Europe’s political structure, however, is unique. Elsewhere, harmonisation and regulatory convergence is primarily linked to the need to expand investment ﬂows and to attract external investment capital to a region.
International investors increasingly expect to be able to use international standards and international business processes and be subject to consistent regulation when accessing local markets.
In a globalising economy, national policymakers now not only have to implement global regulatory initiatives, but in addition find they have to consider using international best practices to avoid the potentially destabilising effects of regulatory arbitrage.
Even if there is willingness to invest in improved securities market infrastructure, implementation has often proved time-consuming and costly due to the challenges of collaboration and the tendency to operate in country silos.
Globally, securities markets can learn valuable lessons from the successful harmonisation already under way in various regional payments markets (such as the growth in the Southern African Development Community (SADC) SIRESS payment system, which went live in September 2014).
In Asia, the focus has been primarily on how harmonisation and integration can enhance the development of Asian bond markets under the Asean+3 initiative.
A pilot platform involving Bank Negara Malaysia, the Hong Kong Monetary Authority and Euroclear was launched in 2012. At the same time the Asian bond market initiative is looking at other regional integration and settlement architectures.
Progress here will be driven in part by the implementation of the G20 and FSB regulatory agendas. For instance, regulatory changes in the major Asian financial centres will likely require initial margin for both counterparties and a reduction or removal of thresholds for variation margin.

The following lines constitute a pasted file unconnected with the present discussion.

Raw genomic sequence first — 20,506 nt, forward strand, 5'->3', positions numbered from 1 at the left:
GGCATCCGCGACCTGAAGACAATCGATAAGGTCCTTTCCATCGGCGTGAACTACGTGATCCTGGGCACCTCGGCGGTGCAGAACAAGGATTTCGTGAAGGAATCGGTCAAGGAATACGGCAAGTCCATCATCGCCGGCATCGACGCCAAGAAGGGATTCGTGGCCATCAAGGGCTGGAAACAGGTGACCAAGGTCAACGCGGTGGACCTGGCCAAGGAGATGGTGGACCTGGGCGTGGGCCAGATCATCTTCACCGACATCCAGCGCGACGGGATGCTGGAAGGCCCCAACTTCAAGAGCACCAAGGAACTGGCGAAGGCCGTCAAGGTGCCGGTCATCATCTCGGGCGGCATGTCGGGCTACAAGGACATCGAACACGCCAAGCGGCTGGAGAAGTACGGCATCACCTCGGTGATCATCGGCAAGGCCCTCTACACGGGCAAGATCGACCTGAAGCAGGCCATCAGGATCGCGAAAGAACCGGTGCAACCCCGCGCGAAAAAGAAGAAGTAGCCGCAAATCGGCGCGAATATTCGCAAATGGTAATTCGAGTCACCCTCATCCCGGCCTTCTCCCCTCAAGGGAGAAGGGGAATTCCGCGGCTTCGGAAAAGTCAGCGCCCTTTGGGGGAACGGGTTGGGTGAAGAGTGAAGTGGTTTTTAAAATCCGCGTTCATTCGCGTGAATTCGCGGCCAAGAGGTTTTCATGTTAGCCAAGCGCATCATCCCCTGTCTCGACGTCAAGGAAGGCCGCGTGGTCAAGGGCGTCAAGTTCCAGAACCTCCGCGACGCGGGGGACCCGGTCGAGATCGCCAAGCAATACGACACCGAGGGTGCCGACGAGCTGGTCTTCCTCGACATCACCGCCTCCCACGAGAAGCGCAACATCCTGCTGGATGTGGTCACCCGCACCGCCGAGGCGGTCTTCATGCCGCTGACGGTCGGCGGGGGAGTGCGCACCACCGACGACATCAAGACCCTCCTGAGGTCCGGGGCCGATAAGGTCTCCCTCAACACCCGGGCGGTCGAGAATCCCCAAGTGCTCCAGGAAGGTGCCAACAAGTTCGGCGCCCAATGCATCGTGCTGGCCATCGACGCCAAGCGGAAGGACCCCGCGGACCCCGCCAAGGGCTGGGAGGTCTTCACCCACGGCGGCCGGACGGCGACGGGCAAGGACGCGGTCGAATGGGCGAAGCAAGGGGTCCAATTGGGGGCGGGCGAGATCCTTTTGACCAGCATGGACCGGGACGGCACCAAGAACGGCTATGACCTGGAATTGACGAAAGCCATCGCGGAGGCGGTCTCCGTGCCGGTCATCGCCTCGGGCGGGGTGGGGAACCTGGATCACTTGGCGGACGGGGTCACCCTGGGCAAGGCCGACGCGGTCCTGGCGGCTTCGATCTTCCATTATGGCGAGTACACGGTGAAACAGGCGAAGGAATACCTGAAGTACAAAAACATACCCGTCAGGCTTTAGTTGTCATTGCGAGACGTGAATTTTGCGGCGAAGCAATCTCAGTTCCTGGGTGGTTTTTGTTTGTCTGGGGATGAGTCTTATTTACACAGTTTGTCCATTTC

This means there will be increasing demand for collateral, which in turn will require increasing integration of Asian bond markets to satisfy the increased demand for high-quality, liquid assets.
The tailored approach
Only a neutral infrastructure, such as Euroclear, can work to understand each country’s position and work with its authorities to come up with tailored structures that meet their demands – while enhancing their access to international investors and allowing market participants to realise operational efficiencies.
Where countries are looking to reform their capital markets and engage more actively with international investors, a partner who listens and can work with the market authorities is required to help develop an appropriate capital-markets regime.
But above all, we understand that different markets are at different stages in their development. Our approach is to tailor solutions around the individual country’s agenda.
Harmonisation and liberalisation are worthwhile goals, and important for the development of international markets, but the interests of an individual country come first.